How to Prepare Kids For a Lifetime of Failure

James Bowman writes in the Wall Street Journal today that, beginning next month, the College Board will allow high-school students who have taken the SATs multiple times to submit only their highest score to the colleges to which they are applying." Is that really a good idea?

It's called Score Choice, and, according to the Journal, it "brings the SAT into line with the ACT, the rival college-entrance examination, and it is supposedly designed to reduce the stress that this examination places on students worried about their futures."


Whether stress can actually be good for you is a subject of much debate. That aside, critics of Score Choice note that it gives an unfair advantage to those who can afford the time and the money to take the test more than once. Not only that, but since it makes the job of assessing applicants more difficult, it may contribute to colleges weighing the test less than in the past. Again, that's a subject of much debate.

Bowman blames the 1980s self-esteem movement for catalyzing a do-over culture that prevents schools from holding students to high standards. He recalls the days when school districts banned placing students in alphabetical order for fear that the self-esteem of those whose names began with the later letters of the alphabet would suffer. And in 1986, Bowman notes, self-esteem-based education in California rewarded feeble efforts and simply removed the incentive for kids to work hard."

Bowman writes that "while American students perform poorly compared with many foreigners of the same age, they are top of the charts when it comes to how well they think they have performed. Artificially pumping up their self-esteem produces only self-deception in the first instance and frustration and anger when -- or if -- the truth must be faced...We do children no favors by teaching them that they have a right to a favorable outcome in all that they do."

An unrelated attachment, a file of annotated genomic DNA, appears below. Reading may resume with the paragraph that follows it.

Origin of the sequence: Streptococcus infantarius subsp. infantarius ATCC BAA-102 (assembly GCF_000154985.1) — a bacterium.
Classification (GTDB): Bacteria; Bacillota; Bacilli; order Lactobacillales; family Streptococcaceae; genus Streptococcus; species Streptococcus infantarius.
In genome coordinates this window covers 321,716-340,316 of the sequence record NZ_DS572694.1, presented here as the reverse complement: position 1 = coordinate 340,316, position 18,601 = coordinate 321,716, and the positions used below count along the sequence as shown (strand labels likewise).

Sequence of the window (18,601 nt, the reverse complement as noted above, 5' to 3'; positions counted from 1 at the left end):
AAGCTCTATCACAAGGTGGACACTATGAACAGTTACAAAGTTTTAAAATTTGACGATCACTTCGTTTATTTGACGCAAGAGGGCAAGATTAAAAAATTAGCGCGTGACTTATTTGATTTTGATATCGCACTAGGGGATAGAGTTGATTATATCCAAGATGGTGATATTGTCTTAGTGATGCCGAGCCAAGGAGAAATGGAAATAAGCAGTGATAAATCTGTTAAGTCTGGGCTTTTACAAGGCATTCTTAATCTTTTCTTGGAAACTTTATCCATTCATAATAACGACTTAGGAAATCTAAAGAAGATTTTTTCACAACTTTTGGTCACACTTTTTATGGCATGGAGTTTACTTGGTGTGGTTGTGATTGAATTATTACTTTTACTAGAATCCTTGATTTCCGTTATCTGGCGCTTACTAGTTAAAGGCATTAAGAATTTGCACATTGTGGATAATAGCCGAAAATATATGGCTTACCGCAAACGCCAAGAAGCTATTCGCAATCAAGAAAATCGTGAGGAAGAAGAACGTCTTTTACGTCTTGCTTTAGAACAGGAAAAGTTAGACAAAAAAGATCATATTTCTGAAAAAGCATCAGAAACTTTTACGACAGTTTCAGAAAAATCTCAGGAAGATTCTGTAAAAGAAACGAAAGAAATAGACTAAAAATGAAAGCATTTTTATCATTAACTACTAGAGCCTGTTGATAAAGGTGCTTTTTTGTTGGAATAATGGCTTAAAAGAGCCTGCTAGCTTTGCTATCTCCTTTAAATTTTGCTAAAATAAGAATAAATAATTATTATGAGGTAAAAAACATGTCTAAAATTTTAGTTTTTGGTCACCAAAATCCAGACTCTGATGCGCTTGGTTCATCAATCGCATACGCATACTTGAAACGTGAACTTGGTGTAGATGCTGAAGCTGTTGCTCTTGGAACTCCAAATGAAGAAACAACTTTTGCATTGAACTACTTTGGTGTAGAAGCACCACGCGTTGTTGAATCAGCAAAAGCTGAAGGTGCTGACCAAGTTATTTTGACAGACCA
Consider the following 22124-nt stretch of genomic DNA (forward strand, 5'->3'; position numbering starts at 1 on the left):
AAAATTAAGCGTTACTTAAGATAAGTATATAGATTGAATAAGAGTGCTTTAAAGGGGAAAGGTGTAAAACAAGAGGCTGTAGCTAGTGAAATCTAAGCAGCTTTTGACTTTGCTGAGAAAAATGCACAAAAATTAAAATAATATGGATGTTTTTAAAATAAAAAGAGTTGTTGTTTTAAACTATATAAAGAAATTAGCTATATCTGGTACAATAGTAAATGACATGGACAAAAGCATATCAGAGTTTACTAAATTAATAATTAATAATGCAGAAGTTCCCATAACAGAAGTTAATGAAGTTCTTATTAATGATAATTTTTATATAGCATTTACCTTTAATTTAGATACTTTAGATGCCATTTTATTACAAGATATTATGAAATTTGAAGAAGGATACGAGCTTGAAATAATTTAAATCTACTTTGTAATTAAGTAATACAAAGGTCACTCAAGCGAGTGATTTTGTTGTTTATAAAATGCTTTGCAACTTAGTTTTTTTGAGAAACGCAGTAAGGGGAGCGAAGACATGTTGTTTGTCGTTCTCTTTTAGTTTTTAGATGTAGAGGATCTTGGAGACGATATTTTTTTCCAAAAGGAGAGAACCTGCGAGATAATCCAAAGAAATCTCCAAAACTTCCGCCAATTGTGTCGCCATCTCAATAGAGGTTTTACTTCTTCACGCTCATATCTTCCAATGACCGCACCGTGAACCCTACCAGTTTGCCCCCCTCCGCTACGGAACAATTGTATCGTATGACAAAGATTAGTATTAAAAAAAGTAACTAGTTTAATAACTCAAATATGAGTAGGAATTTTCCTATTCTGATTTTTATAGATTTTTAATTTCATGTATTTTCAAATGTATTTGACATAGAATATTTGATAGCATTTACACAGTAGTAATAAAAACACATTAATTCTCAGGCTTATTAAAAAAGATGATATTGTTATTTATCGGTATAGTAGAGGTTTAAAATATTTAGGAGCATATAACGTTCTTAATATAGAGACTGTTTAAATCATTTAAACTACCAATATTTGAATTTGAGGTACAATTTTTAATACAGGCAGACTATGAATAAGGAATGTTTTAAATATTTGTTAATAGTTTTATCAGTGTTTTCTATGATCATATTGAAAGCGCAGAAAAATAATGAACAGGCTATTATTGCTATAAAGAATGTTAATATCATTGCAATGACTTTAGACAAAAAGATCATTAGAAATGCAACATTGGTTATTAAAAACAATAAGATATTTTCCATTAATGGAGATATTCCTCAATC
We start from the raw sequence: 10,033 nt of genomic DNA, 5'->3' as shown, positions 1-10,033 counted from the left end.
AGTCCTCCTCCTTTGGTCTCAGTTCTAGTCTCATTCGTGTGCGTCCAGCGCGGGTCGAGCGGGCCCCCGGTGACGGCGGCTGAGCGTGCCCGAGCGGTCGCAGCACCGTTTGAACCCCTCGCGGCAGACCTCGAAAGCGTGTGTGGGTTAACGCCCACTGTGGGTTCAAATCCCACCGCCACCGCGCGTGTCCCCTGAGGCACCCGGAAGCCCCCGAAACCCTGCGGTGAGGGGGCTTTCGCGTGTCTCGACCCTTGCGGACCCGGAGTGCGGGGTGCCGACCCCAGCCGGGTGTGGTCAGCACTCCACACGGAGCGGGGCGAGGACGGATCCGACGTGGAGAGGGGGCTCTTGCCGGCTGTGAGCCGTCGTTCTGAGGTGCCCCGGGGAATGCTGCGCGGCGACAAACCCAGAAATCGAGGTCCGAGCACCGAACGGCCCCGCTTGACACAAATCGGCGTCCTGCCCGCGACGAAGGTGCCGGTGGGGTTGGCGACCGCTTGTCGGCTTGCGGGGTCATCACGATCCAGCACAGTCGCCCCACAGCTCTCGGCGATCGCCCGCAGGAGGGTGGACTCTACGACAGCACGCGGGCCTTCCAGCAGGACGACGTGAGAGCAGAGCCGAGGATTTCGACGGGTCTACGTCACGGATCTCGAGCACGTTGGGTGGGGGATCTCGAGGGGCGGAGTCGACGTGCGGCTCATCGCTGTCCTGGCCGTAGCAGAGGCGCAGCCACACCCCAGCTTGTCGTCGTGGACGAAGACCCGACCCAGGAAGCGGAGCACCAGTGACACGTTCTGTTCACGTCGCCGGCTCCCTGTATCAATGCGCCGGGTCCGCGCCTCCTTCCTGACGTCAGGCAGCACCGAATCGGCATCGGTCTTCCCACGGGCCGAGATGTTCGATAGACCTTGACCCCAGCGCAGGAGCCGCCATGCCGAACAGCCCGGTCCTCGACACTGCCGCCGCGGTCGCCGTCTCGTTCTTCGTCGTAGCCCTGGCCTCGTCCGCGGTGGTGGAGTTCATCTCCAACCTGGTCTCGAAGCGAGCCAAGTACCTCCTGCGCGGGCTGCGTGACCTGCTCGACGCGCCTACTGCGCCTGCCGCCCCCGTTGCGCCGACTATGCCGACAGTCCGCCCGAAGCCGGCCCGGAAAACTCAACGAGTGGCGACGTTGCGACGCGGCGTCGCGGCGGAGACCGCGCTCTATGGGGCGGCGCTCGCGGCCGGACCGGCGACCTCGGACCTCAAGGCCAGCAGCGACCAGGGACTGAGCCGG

In a world where success is increasingly rare, Bowman says, schools should 'submit students to the same sorts of stresses and failures that adult life does, in order to teach them how to cope with such things."

Here is a recent Big Think interview with College Board president Gaston Caperton explaining the value of standardized testing. In this increasingly challenging global economic environment, schools must focus on what makes kids smarter. And everyone knows that competiton works.

​There are two kinds of failure – but only one is honorable

Malcolm Gladwell teaches "Get over yourself and get to work" for Big Think Edge.

Big Think Edge
  • Learn to recognize failure and know the big difference between panicking and choking.
  • At Big Think Edge, Malcolm Gladwell teaches how to check your inner critic and get clear on what failure is.
  • Subscribe to Big Think Edge before we launch on March 30 to get 20% off monthly and annual memberships.
Keep reading Show less
Photo by Alina Grubnyak on Unsplash
Mind & Brain

Do human beings have a magnetic sense? Biologists know other animals do. They think it helps creatures including bees, turtles and birds navigate through the world.

Keep reading Show less

The culprit of increased depression among teens? Smartphones, new research suggests.

A new study, led by psychologist Jean Twenge, points to the screen as the problem.

A teenager eyes her smartphone as people enjoy a warm day on the day of silence, one day prior to the presidential elections, when candidates and political parties are not allowed to voice their political meaning on April 14, 2018 in Kotor, Montenegro. Citizens from Montenegro, the youngest NATO member, will vote for a new president on Sunday 15 2018. (Photo by Pierre Crom/Getty Images)
Surprising Science
  • In a new study, adolescents and young adults are experiencing increased rates of depression and suicide attempts.
  • The data cover the years 2005–2017, tracking perfectly with the introduction of the iPhone and widespread dissemination of smartphones.
  • Interestingly, the highest increase in depressive incidents was among individuals in the top income bracket.
Keep reading Show less

U.S. reacts to New Zealand's gun ban

On Thursday, New Zealand moved to ban an array of semi-automatic guns and firearms components following a mass shooting that killed 50 people.

(Photo by Spencer Platt/Getty Images)
Politics & Current Affairs
  • Gun control supporters are pointing to the ban as an example of swift, decisive action that the U.S. desperately needs.
  • Others note the inherent differences between the two nations, arguing that it is a good thing that it is relatively hard to pass such legislation in such a short timeframe.
  • The ban will surely shape future conversations about gun control in the U.S.
Keep reading Show less